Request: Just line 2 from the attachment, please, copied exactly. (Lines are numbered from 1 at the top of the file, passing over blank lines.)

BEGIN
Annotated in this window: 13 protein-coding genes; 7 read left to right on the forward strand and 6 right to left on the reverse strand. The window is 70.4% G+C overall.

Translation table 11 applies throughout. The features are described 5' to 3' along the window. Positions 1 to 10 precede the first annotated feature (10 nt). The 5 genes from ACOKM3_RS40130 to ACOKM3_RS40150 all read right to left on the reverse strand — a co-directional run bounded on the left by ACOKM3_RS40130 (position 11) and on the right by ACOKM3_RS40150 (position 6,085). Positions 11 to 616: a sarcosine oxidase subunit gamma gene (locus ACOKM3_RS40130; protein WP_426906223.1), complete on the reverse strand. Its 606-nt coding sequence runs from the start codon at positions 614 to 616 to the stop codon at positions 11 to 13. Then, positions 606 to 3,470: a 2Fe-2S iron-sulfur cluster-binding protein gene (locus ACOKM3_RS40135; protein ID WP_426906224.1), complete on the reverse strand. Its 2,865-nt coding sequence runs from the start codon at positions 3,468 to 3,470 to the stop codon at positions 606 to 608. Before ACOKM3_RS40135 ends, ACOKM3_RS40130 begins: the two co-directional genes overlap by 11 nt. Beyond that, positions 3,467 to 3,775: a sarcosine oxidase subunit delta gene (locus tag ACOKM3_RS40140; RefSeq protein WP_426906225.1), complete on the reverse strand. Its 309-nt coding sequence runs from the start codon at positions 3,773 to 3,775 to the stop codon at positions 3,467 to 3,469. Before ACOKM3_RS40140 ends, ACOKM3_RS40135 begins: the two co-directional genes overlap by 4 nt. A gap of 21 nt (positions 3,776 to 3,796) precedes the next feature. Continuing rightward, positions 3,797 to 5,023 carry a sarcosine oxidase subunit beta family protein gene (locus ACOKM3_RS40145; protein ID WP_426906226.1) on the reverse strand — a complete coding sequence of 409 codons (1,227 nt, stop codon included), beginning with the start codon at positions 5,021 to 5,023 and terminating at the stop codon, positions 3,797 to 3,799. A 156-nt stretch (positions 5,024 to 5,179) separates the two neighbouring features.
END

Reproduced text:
Translation table 11 applies throughout. The features are described 5' to 3' along the window. Positions 1 to 10 precede the first annotated feature (10 nt). The 5 genes from ACOKM3_RS40130 to ACOKM3_RS40150 all read right to left on the reverse strand — a co-directional run bounded on the left by ACOKM3_RS40130 (position 11) and on the right by ACOKM3_RS40150 (position 6,085). Positions 11 to 616: a sarcosine oxidase subunit gamma gene (locus ACOKM3_RS40130; protein WP_426906223.1), complete on the reverse strand. Its 606-nt coding sequence runs from the start codon at positions 614 to 616 to the stop codon at positions 11 to 13. Then, positions 606 to 3,470: a 2Fe-2S iron-sulfur cluster-binding protein gene (locus ACOKM3_RS40135; protein ID WP_426906224.1), complete on the reverse strand. Its 2,865-nt coding sequence runs from the start codon at positions 3,468 to 3,470 to the stop codon at positions 606 to 608. Before ACOKM3_RS40135 ends, ACOKM3_RS40130 begins: the two co-directional genes overlap by 11 nt. Beyond that, positions 3,467 to 3,775: a sarcosine oxidase subunit delta gene (locus tag ACOKM3_RS40140; RefSeq protein WP_426906225.1), complete on the reverse strand. Its 309-nt coding sequence runs from the start codon at positions 3,773 to 3,775 to the stop codon at positions 3,467 to 3,469. Before ACOKM3_RS40140 ends, ACOKM3_RS40135 begins: the two co-directional genes overlap by 4 nt. A gap of 21 nt (positions 3,776 to 3,796) precedes the next feature. Continuing rightward, positions 3,797 to 5,023 carry a sarcosine oxidase subunit beta family protein gene (locus ACOKM3_RS40145; protein ID WP_426906226.1) on the reverse strand — a complete coding sequence of 409 codons (1,227 nt, stop codon included), beginning with the start codon at positions 5,021 to 5,023 and terminating at the stop codon, positions 3,797 to 3,799. A 156-nt stretch (positions 5,024 to 5,179) separates the two neighbouring features.